They found eggs untouched by an extinct bird species

Julian Hume from the Natural History Museum in London and Christian Robertson, a historian working on King Island in Tasmania In their studies A rare find has been described, reports Phys.org. Experts have found a completely healthy egg from an already extinct dwarf.

The flightless emu is found in Australia and the surrounding islands and is the second largest living bird after the ostrich. Previous studies revealed that at least three islands along Australia’s southern coast were inhabited by many dwarf dead, which disappeared shortly after the arrival of Europeans. Separate species of emu are also found in Tasmania, Kangaroo Island and King Island, with bird sizes dropping on each island due to limited resources. Of the species, the King Island, or the so-called Black emu, was the smallest: it grew to a height of only 1 meter and weighed almost half the weight of the Australian Economic and Social Union.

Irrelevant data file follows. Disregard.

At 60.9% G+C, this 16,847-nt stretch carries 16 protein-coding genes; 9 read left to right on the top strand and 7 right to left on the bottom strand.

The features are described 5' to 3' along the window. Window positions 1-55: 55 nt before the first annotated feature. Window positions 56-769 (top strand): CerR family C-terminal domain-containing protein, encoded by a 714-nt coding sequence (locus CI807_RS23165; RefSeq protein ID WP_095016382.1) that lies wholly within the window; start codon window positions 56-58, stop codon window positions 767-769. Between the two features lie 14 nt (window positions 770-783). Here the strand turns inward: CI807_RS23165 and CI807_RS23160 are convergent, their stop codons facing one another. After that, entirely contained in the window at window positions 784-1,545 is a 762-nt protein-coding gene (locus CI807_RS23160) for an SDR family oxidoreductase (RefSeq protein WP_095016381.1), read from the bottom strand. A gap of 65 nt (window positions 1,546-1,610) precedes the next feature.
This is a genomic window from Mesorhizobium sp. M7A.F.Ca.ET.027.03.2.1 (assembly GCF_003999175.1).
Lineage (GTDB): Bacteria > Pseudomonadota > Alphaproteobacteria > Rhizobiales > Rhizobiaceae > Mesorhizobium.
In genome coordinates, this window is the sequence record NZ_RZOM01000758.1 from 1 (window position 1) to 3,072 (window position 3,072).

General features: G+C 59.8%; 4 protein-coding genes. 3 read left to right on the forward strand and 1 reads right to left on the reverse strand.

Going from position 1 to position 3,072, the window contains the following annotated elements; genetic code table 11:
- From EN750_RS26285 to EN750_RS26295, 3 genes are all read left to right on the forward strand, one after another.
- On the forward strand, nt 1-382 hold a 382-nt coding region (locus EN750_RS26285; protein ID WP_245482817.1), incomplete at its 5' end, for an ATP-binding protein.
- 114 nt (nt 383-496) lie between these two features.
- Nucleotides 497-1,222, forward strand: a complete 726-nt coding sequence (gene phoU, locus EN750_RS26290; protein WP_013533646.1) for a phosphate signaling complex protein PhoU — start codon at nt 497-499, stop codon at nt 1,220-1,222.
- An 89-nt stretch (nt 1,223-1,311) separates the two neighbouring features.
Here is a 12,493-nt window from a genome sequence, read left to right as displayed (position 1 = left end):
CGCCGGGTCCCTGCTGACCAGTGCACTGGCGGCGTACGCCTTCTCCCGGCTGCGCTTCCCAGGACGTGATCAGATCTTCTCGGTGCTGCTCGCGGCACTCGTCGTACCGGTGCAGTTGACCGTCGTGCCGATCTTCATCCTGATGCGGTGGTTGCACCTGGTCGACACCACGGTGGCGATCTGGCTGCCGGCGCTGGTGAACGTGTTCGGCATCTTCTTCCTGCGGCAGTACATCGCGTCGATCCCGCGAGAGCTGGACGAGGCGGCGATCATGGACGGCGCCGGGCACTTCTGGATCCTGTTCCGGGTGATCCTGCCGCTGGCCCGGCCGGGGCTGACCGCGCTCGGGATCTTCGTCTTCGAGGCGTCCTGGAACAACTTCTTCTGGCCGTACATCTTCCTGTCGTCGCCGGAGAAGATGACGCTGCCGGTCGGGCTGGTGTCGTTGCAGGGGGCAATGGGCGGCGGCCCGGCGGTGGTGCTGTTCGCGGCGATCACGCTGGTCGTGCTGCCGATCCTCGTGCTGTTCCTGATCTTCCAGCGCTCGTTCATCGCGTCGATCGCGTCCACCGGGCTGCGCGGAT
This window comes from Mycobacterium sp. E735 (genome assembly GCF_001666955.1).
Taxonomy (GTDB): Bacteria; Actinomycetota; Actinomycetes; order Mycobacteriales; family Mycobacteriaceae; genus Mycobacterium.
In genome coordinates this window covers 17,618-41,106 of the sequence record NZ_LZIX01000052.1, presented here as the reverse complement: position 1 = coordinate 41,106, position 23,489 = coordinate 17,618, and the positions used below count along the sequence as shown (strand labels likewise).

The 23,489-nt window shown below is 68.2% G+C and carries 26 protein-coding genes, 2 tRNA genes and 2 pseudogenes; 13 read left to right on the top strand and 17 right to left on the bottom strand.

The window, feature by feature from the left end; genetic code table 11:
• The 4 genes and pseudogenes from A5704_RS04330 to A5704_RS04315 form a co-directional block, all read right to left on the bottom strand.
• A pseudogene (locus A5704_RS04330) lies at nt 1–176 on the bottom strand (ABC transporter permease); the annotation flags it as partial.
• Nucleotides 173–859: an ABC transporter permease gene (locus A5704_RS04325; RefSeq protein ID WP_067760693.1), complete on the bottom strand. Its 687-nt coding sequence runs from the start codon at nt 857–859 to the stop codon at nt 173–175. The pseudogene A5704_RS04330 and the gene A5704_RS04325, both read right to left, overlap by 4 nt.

Not much is known about the previous birds due to their sudden extinction, but several eggs were found in Tasmania and one on Kangaroo Island, and the study helped identify the lost animals. This is the first time a King Island emu egg has been identified.

Eggs were extracted in the sand dunes. Investigations soon revealed that the remains were in perfect condition, which gave researchers good quality samples. Surprisingly, the eggs of this species were nearly as large as the eggs of the Australian EMU, and experts believe that it was an advantage in the island’s unfavorable environment for the chicks to remain in eggs for a longer period.

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